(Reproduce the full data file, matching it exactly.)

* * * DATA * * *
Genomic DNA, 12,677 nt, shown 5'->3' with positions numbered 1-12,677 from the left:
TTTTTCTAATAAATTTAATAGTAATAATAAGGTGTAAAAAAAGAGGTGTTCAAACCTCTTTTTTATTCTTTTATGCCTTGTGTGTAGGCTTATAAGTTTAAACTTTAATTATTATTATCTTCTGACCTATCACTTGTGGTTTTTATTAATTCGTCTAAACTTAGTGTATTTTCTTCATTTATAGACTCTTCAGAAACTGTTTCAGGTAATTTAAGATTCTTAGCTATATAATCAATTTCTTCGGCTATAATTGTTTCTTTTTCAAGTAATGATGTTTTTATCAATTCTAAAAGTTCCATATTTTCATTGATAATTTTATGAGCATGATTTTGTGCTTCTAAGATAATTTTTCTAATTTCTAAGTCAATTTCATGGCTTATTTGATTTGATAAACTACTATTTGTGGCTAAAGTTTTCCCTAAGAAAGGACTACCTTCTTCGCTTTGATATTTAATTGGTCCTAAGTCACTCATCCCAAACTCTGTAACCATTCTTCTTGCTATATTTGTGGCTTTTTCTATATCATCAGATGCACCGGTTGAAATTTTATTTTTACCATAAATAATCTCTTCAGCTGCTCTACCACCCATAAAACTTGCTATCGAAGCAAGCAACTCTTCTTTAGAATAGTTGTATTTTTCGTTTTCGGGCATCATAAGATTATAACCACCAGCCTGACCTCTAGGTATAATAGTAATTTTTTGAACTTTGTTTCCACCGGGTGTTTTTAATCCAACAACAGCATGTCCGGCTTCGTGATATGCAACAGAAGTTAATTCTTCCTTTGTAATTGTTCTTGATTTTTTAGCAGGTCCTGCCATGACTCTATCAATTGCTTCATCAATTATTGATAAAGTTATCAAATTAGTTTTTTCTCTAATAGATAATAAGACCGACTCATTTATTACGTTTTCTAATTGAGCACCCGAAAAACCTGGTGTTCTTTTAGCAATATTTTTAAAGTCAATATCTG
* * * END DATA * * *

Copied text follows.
Genomic DNA, 12,677 nt, shown 5'->3' with positions numbered 1-12,677 from the left:
TTTTTCTAATAAATTTAATAGTAATAATAAGGTGTAAAAAAAGAGGTGTTCAAACCTCTTTTTTATTCTTTTATGCCTTGTGTGTAGGCTTATAAGTTTAAACTTTAATTATTATTATCTTCTGACCTATCACTTGTGGTTTTTATTAATTCGTCTAAACTTAGTGTATTTTCTTCATTTATAGACTCTTCAGAAACTGTTTCAGGTAATTTAAGATTCTTAGCTATATAATCAATTTCTTCGGCTATAATTGTTTCTTTTTCAAGTAATGATGTTTTTATCAATTCTAAAAGTTCCATATTTTCATTGATAATTTTATGAGCATGATTTTGTGCTTCTAAGATAATTTTTCTAATTTCTAAGTCAATTTCATGGCTTATTTGATTTGATAAACTACTATTTGTGGCTAAAGTTTTCCCTAAGAAAGGACTACCTTCTTCGCTTTGATATTTAATTGGTCCTAAGTCACTCATCCCAAACTCTGTAACCATTCTTCTTGCTATATTTGTGGCTTTTTCTATATCATCAGATGCACCGGTTGAAATTTTATTTTTACCATAAATAATCTCTTCAGCTGCTCTACCACCCATAAAACTTGCTATCGAAGCAAGCAACTCTTCTTTAGAATAGTTGTATTTTTCGTTTTCGGGCATCATAAGATTATAACCACCAGCCTGACCTCTAGGTATAATAGTAATTTTTTGAACTTTGTTTCCACCGGGTGTTTTTAATCCAACAACAGCATGTCCGGCTTCGTGATATGCAACAGAAGTTAATTCTTCCTTTGTAATTGTTCTTGATTTTTTAGCAGGTCCTGCCATGACTCTATCAATTGCTTCATCAATTATTGATAAAGTTATCAAATTAGTTTTTTCTCTAATAGATAATAAGACCGACTCATTTATTACGTTTTCTAATTGAGCACCCGAAAAACCTGGTGTTCTTTTAGCAATATTTTTAAAGTCAATATCTG